Id. at 761 (quoting Taul, 862 P.2d at 657).


[¶23]      Considering the State's evidence as true, drawing every favorable inference from it, and leaving out entirely the appellant's conflicting evidence, we found that the following facts sustained Baier's conviction:


The jury was presented with testimony that Mr. Morelli politely asked appellant to keep his language and conversation down.  Testimony was given that appellant did not like being told what to do and reacted by trying to get out of the booth, shoving Mr. Morelli in the process.  Mr. Morelli reacted to appellant's shoving by grabbing appellant around the neck and pushing him back down in the booth to calm him down.  The jury heard testimony that Mr. Morelli released appellant, putting both of his hands on the table, while looking at Mr. Harris and requesting that he try to keep appellant calmed down.  Further, the jury heard testimony that while Mr. Morelli's hands were on the table and he was acting in a non-threatening manner, appellant picked up a fork and stabbed Mr. Morelli in the eye. 


Id. at 761. Unlike Mr. Morelli, who did not initially act in a threatening manner toward Baier, DuVall was threatening to Miller initially; however, similar to Mr. Morelli's situation, it appears that the jury could have decided that DuVall had stopped his threatening conduct and had reseated himself when Miller retrieved her gun, pointed it at him, and cocked its hammer so that the gun discharged just as her hand was pushed away by Geist.  Geist testified that DuVall had seated himself when Miller got the gun, and DuVall was not threatening Miller when she pointed it at him and cocked the hammer.  The State showed that in their twenty-five year history, DuVall had never physically harmed Miller, did not do so on the evening in question, and that no danger of physical harm existed at the time that Miller retrieved and pointed the gun, and then cocked the gun's hammer.  Based on the instructions, the jury could have determined that the State had met its burden that it was not reasonably necessary for Miller to defend herself by arming herself, pointing the weapon at DuVall and cocking the hammer. 


[¶24]      Miller contends that the inconsistencies between DuVall's testimony and Geist's testimony did not permit the jury to decide that the State had proved that Miller threatened DuVall with the gun.  The jury was instructed:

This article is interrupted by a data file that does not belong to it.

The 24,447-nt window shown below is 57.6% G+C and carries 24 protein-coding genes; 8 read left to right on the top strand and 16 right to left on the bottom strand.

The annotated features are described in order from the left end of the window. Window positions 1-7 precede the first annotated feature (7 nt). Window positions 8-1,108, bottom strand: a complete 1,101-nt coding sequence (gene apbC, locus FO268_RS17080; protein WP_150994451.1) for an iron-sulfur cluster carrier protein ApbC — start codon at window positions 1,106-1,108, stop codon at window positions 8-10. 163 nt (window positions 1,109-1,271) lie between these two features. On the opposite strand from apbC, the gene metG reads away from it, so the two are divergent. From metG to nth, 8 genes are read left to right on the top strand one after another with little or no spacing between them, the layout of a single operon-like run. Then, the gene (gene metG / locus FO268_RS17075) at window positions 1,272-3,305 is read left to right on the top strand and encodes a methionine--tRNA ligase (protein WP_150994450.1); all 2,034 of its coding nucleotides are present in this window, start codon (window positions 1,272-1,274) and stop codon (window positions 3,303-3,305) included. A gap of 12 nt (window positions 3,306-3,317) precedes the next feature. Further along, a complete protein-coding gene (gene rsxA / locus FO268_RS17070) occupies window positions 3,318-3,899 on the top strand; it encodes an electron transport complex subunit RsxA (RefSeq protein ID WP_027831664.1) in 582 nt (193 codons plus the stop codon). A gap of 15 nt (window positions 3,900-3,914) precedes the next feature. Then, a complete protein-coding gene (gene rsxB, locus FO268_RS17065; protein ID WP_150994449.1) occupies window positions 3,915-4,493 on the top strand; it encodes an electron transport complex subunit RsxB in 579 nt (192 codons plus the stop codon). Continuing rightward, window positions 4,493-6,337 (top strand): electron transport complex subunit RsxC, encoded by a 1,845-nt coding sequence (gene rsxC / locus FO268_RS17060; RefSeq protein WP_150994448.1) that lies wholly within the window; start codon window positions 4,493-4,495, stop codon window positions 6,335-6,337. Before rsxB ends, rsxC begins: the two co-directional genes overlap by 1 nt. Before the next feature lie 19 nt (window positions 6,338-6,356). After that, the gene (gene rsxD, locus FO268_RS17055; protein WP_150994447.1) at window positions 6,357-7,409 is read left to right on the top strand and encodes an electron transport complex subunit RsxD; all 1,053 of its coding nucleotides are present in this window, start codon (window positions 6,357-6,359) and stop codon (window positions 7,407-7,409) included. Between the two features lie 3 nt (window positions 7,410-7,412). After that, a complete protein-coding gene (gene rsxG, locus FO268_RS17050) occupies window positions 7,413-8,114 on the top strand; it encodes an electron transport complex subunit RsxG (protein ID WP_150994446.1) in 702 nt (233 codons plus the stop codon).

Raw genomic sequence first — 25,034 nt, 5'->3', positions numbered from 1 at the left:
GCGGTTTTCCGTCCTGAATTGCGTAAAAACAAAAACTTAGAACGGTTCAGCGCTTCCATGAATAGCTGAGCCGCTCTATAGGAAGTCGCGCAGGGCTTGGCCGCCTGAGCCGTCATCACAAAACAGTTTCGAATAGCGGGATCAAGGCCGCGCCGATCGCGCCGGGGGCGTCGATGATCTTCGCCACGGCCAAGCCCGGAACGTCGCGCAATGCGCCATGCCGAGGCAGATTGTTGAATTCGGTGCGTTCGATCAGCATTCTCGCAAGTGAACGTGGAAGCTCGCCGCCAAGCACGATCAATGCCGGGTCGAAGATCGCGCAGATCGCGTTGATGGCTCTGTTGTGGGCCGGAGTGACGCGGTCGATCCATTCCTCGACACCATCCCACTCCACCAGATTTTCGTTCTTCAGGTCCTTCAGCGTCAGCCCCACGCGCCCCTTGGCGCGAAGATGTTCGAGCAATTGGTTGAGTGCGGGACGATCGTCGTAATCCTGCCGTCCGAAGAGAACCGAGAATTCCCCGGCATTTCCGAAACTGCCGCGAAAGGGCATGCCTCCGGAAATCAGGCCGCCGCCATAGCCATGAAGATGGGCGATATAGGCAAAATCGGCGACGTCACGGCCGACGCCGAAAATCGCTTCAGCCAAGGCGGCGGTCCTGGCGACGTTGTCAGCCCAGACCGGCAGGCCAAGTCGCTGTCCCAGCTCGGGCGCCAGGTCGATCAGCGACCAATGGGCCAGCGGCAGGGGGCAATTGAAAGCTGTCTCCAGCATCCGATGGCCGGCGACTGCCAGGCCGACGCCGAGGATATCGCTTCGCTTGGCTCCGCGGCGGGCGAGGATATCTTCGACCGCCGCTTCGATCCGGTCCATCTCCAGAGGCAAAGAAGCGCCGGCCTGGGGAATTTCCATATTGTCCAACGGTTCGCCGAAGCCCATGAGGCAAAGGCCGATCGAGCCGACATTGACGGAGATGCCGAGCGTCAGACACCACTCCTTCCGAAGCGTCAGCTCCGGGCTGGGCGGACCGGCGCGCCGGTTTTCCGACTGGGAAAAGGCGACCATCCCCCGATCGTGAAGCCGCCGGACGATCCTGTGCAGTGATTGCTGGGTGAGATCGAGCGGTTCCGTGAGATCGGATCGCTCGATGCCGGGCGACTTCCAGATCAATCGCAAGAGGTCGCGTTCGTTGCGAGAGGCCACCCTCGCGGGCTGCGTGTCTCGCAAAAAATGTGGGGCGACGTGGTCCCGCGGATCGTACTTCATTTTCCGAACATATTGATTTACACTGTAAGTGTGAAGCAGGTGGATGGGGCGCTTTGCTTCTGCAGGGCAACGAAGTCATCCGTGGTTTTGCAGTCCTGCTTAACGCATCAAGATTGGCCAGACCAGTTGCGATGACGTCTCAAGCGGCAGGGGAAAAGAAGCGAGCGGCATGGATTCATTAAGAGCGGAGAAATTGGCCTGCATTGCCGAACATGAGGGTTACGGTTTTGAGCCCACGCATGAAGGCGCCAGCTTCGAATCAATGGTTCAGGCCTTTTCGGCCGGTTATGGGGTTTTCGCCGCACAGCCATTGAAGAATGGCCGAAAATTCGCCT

Instruction No. 7


YOU ARE INSTRUCTED that "threatens to use" means more than mere presence of a weapon.  The phrase "threatens to use" requires proof beyond a reasonable doubt of an actual threat of physical injury during the act of employing a deadly weapon. 



Instruction No. 8


YOU ARE INSTRUCTED that a threat may be expressed by words or acts or a combination of words and acts. 



The instructions are based upon this Court's definition of the phrase "threatens to use" in Johnston v. State, 747 P.2d 1132, 1134-35 (Wyo. 1987).  In that case, we held that proof of the mere presence of a weapon is insufficient to satisfy the "threatens to use" element of the crime of aggravated assault and battery.  Id. at 1134.   The phrase "threatens to use" requires proof of an actual threat of physical injury during the act of employing a deadly weapon.  Id.  See also Lowseth v. State, 875 P.2d 725, 729 (Wyo. 1994).


[¶25]      State witnesses DuVall and Geist testified inconsistently whether Miller threatened to shoot DuVall.  DuVall testified that Miller told him she would blow off his head, and Geist testified that she did not say a word.  In Johnston, having defined "threatens to use," we also considered conflicting evidence, and we determined that the following facts met that definition and established the essential element of "threatens to use:"


To illustrate the scene portrayed to the jury, the evidence viewed in a light most favorable to the state showed:  Appellant was a forty-three-year old, 6'3" man, weighing 245 pounds, towering over McDaneld, a nineteen-year-old, 5'11" boy, weighing 155 pounds;  "working," i.e., opening and closing, the butterfly knife as he approached within inches of the boy's throat; nicking the boy; only to be interrupted in the further employment of the knife by the advent of McDaneld's mother onto the scene.


Johnston, 747 P.2d at 1136-37.  We held that